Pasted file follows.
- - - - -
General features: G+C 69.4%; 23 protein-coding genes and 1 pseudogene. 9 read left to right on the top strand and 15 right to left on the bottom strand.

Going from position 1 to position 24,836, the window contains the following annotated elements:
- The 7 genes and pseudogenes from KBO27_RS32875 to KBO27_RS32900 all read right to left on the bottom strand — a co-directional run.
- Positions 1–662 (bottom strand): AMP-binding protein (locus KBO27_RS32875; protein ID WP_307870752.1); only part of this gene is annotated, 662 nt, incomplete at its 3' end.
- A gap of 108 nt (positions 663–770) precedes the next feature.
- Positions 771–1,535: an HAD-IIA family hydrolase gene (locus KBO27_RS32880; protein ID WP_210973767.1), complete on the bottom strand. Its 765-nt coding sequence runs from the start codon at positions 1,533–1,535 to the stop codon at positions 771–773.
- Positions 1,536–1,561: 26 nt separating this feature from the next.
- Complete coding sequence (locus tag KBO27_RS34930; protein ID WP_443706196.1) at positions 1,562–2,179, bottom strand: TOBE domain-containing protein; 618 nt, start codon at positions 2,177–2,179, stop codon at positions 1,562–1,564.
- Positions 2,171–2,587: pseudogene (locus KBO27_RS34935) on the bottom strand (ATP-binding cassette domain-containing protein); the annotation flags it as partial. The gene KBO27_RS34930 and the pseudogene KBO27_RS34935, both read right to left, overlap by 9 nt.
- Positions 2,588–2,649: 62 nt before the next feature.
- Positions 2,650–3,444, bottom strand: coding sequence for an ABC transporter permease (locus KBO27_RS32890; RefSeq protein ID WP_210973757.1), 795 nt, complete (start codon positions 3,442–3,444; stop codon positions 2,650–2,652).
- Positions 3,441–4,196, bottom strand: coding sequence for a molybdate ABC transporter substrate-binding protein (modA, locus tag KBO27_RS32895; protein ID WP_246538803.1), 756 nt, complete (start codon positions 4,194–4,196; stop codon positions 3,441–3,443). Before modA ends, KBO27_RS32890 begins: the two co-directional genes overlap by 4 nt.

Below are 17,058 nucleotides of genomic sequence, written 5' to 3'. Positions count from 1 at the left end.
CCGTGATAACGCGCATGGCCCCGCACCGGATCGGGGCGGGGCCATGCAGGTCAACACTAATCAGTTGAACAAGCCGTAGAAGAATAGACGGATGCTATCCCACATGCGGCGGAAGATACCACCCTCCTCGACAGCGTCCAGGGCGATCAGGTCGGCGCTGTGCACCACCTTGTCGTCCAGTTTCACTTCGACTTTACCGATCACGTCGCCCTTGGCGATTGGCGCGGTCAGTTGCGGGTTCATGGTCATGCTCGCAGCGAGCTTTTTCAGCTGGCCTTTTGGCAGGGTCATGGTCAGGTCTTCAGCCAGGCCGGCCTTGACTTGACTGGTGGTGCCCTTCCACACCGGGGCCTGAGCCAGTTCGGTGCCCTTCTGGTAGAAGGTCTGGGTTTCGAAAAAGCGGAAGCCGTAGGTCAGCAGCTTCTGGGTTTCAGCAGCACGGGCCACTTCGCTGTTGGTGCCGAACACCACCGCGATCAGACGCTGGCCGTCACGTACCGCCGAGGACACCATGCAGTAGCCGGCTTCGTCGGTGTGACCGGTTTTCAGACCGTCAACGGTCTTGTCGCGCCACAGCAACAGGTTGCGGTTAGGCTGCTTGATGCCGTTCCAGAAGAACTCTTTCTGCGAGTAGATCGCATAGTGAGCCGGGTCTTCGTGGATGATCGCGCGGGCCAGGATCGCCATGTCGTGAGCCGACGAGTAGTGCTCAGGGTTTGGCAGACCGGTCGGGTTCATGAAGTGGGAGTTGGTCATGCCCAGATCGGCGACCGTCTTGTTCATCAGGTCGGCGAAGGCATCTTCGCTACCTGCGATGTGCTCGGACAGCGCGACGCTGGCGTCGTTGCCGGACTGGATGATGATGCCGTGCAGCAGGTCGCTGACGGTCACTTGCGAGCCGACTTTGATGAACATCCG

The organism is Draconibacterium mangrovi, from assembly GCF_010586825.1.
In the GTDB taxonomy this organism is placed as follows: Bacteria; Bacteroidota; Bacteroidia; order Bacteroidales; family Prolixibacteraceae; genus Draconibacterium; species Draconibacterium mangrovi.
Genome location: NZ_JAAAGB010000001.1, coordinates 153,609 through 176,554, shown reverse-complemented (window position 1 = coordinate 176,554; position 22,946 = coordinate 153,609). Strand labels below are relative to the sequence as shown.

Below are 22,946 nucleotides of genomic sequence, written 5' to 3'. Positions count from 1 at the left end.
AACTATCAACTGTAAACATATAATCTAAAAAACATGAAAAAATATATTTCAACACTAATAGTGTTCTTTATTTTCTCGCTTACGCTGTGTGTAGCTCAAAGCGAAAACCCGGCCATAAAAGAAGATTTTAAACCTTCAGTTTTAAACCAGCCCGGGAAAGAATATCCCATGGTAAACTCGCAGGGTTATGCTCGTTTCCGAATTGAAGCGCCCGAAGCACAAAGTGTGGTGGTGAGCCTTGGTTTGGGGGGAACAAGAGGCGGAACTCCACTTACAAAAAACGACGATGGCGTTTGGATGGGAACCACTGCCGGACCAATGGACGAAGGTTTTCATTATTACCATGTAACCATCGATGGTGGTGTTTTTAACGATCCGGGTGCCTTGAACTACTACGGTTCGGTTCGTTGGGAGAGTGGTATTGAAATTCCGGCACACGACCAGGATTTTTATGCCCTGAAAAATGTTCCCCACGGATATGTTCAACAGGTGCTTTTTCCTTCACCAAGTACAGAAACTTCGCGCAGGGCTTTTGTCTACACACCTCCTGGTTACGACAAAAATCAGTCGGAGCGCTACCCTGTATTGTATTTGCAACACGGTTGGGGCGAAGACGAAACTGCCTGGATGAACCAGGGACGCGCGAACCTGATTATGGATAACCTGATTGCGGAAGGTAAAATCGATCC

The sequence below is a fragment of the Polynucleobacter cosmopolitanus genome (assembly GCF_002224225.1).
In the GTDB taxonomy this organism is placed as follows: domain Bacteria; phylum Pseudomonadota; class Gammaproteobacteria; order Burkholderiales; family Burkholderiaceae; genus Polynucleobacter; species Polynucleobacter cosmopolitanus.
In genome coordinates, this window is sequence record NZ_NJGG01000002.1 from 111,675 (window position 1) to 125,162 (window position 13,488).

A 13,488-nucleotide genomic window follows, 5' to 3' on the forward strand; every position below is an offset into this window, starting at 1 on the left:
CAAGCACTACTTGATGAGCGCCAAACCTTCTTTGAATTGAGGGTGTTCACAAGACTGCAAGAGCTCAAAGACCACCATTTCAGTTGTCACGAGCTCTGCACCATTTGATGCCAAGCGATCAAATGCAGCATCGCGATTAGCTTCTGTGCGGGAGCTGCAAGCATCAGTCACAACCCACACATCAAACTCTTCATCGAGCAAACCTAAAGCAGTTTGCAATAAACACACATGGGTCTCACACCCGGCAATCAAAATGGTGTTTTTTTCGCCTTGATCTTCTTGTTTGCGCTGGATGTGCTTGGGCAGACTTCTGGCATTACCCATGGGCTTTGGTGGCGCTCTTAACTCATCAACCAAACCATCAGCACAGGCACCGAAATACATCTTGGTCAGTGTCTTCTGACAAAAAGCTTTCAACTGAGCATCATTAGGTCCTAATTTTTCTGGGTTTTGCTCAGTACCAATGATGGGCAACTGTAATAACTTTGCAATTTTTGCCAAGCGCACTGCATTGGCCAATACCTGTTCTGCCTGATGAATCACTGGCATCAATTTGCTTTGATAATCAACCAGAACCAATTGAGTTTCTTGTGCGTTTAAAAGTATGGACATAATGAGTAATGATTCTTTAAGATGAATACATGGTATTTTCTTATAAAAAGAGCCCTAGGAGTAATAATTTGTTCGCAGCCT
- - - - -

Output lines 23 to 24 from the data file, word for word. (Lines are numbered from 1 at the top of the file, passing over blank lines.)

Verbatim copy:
A 13,488-nucleotide genomic window follows, 5' to 3' on the forward strand; every position below is an offset into this window, starting at 1 on the left:
CAAGCACTACTTGATGAGCGCCAAACCTTCTTTGAATTGAGGGTGTTCACAAGACTGCAAGAGCTCAAAGACCACCATTTCAGTTGTCACGAGCTCTGCACCATTTGATGCCAAGCGATCAAATGCAGCATCGCGATTAGCTTCTGTGCGGGAGCTGCAAGCATCAGTCACAACCCACACATCAAACTCTTCATCGAGCAAACCTAAAGCAGTTTGCAATAAACACACATGGGTCTCACACCCGGCAATCAAAATGGTGTTTTTTTCGCCTTGATCTTCTTGTTTGCGCTGGATGTGCTTGGGCAGACTTCTGGCATTACCCATGGGCTTTGGTGGCGCTCTTAACTCATCAACCAAACCATCAGCACAGGCACCGAAATACATCTTGGTCAGTGTCTTCTGACAAAAAGCTTTCAACTGAGCATCATTAGGTCCTAATTTTTCTGGGTTTTGCTCAGTACCAATGATGGGCAACTGTAATAACTTTGCAATTTTTGCCAAGCGCACTGCATTGGCCAATACCTGTTCTGCCTGATGAATCACTGGCATCAATTTGCTTTGATAATCAACCAGAACCAATTGAGTTTCTTGTGCGTTTAAAAGTATGGACATAATGAGTAATGATTCTTTAAGATGAATACATGGTATTTTCTTATAAAAAGAGCCCTAGGAGTAATAATTTGTTCGCAGCCT